The volunteerism campaign of President Clinton, George Bush and Colin Powell marks its first anniversary last April. Volunteerism holds that service to the needy is good for young persons, that it will inspire and motivate them and fill their lives with meaning. “We want to spark a renewed sense of obligation, a new sense of duty, and a new season of service all across our nation,” says the President.

But is volunteerism actually good? Is service in slums and nursing homes a proper moral ideal that will galvanize the young, adding value and significance to their lives?

The answer is: no.

Teaching college ethics courses for the past eighteen years has taught me that the best American students and immigrants, even more so, desire one thing: freedom to pursue their own happiness. They are not excited by the prospect of selfless service at a homeless shelter; they are motivated by budding careers in such areas as business, law, medicine and computer science.

And what young people need to inspire them in their careers and lives is not Bill Clinton pushing them toward community service, but a vision of man the hero, of man the bold individual, who holds his own values, sets his own goals and pursues his own happiness. Human beings need heroes to emulate and the young need them most of all.

Ironically, General Powell himself is an example of this not in his function as a cultural figure pushing self-sacrifice, but as a hero who rose out of Harlem and the South Bronx by his own effort. It is as a heroic achiever, not as an advocate of duty, that Colin Powell will motivate others.

Bill Gates’s extraordinary achievements in the field of computers has inspired a generation; and the same can be seen in Martha Stewart, whose tireless productive energy has created an enormous business empire and has inspired millions to seek improvement in their lives. As one of her many admirers puts it: “She motivates me — when I watch her I feel invigorated and encouraged, and I want to hurry and make my life better.”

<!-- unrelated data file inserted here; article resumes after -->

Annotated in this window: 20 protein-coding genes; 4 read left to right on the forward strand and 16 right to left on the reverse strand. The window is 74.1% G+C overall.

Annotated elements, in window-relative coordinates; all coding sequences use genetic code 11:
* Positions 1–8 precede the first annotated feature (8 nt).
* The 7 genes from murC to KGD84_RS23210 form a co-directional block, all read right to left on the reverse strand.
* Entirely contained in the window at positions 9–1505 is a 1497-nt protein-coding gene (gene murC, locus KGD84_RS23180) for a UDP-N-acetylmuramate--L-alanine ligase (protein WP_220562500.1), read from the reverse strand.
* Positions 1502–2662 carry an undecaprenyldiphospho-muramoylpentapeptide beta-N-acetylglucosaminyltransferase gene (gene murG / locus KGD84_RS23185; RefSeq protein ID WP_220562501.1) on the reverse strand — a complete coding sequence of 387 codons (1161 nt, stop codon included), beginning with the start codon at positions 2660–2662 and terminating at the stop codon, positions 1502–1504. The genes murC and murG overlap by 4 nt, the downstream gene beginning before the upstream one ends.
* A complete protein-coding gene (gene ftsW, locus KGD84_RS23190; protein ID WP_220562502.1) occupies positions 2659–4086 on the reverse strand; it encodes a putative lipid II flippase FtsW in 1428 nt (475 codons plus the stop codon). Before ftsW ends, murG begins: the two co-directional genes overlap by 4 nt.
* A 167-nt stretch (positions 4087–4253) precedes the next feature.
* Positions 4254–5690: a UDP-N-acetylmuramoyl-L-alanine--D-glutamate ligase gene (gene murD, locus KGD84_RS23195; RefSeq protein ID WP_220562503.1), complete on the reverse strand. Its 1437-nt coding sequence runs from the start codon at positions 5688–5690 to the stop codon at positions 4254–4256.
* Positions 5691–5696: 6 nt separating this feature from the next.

This inspiration is of special importance to the poor, the handicapped and the immigrants, for they face the greatest obstacles to achieving personal success. They, above all others, need a picture of man the hero, man the achiever, man the noble creator of values. It is a sight such as Oprah Winfrey rising from poverty, succeeding by her own effort and becoming the wealthiest woman in America that will offer courage and hope to young people growing up in the slums (or anywhere). What Bill Clinton gives them, instead, is man the indentured servant.

There is nothing wrong with an individual doing charity work, if it is not a sacrifice for him. But charity is not a moral ideal, nor does human life depend on it. Achievement is the moral ideal because man’s life does depend on it.

If you live by this code of achievement, and struggle for your own values and attain happiness, then, as a by-product, your life will serve as an inspiration to others, showing them how much is possible, giving them courage to struggle for their own achievements. Michael Jordan, for example, has been termed a “know-nothing capitalist” by those who, like the President, hold that goodness consists of taking poor children to the zoo on a summer day.

But a question needs to be raised to the advocates of volunteerism.

What do you think young people find more inspiring: the sight of Jimmy Carter building churches in the jungles of Guatemala, or the vision of Michael Jordan soaring through the air, winning championships and earning millions, then flashing his joyous, brilliant, life-giving smile? The truth is that Michael Jordan’s extraordinary success has inspired far more young people, poor, middle-class or rich, black, white or Asian, to strive for their own dreams than an army of social workers could ever think possible.

As Ayn Rand puts it in Atlas Shrugged, “The sight of an achievement is the greatest gift that a human being could offer to others.”

This editorial is copyrighted by the Ayn Rand Institute and reproduced here with permission.” Visit their MediaLink at http://www.aynrand.org/medialink/.

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Andrew Bernstein

Dr. Andrew Bernstein is an adjunct professor of philosophy at Pace University and at the SUNY. He is a senior writer for the Ayn Rand Institute.

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